How domestic abuse victim advocates can help
No one deserves to be abused, and that includes you. Even though asking for help may be one of the hardest things you ever do, there're people who can help.
Your installation’s Family Advocacy Program or military health care provider can assist you if you’re the victim of domestic abuse. If you choose to use non-military support services, one option is the National Domestic Violence Hotline at 800-799-SAFE (7233). Victim advocates offer the following forms of assistance to help keep you safe:
- Explanation of confidentiality and military reporting options — Under the restricted reporting option, you can report an incident to a Family Advocacy Program supervisor, clinician, a victim advocate or health care provider. You can also receive victim advocacy services, clinical or crisis counseling, mental health support and medical care without starting a law enforcement investigation or having the command notified.
- Emergency services and counseling — Victim advocates can assist you in finding shelter, medical care, counseling, legal services and other resources both on and off the military installation.
- A safety plan — Safety plans provide a strategy for finding emergency assistance, a shelter or safe house, legal assistance, financial assistance and child care. If you're not yet prepared to talk to someone, you can still develop a safety plan.
- Military protective order or restraining order — If you live on an installation, you may want to consider a military protective order, which is similar to a restraining order issued by a civilian court. A military protective order or restraining order makes it illegal for your spouse to return home or enter your workplace. A military protective order is issued by a military commander and may order the service member to surrender his or her weapons custody card, stay away from the family home or refrain from all forms of contact with the victim. Your military installation recognizes military protective orders, while a civilian restraining order is enforceable on your installation as well as in the civilian community. A victim advocate can help you look into these options, but they can't get one for you.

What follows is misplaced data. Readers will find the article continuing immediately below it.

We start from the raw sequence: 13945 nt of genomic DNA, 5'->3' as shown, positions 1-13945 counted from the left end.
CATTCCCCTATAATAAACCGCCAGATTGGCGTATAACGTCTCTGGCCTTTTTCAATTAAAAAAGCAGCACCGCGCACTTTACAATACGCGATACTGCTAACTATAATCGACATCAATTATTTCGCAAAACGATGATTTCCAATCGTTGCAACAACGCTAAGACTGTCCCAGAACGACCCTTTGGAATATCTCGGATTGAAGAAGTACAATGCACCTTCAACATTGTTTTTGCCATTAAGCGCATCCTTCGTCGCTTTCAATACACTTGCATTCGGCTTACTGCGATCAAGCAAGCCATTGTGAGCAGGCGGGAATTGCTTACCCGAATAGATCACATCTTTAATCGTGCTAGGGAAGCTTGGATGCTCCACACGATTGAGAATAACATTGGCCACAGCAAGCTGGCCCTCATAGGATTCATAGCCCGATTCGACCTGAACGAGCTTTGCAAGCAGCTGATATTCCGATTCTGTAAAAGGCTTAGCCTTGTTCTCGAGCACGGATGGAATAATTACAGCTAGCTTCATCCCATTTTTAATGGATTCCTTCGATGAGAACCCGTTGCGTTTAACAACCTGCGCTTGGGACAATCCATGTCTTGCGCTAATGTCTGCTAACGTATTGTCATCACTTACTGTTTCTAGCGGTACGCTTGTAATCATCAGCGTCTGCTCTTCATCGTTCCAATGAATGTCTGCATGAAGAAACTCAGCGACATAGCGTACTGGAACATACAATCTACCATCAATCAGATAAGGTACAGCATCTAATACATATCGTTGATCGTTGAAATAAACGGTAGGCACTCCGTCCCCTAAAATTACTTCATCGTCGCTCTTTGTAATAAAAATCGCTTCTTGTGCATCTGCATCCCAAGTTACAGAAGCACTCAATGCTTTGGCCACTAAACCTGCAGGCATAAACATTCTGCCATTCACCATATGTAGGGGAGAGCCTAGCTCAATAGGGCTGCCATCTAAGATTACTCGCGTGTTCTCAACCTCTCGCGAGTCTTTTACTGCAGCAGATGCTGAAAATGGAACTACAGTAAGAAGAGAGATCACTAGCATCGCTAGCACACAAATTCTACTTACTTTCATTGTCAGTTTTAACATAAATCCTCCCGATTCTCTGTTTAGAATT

- Information about military or civilian response — Victim advocates can provide information about support services, what the military command can do to protect you, and what civilian law enforcement and courts can do in both military and civilian responses to domestic abuse.
- Transitional compensation — Family members of service members separated from the service can receive temporary payments and benefits due to a dependent-abuse offense. Transitional compensation assists military family members during the financial hardship they may face when they leave an abusive relationship. Remember, the victim advocate can help you through the process of applying, but does not do it for you.
Victim advocates can assist you every step of the way. Contact a domestic abuse advocate at the Family Advocacy Program office on your installation or call the National Domestic Violence Hotline at 800-799-SAFE (7233), both resources allow you to remain anonymous.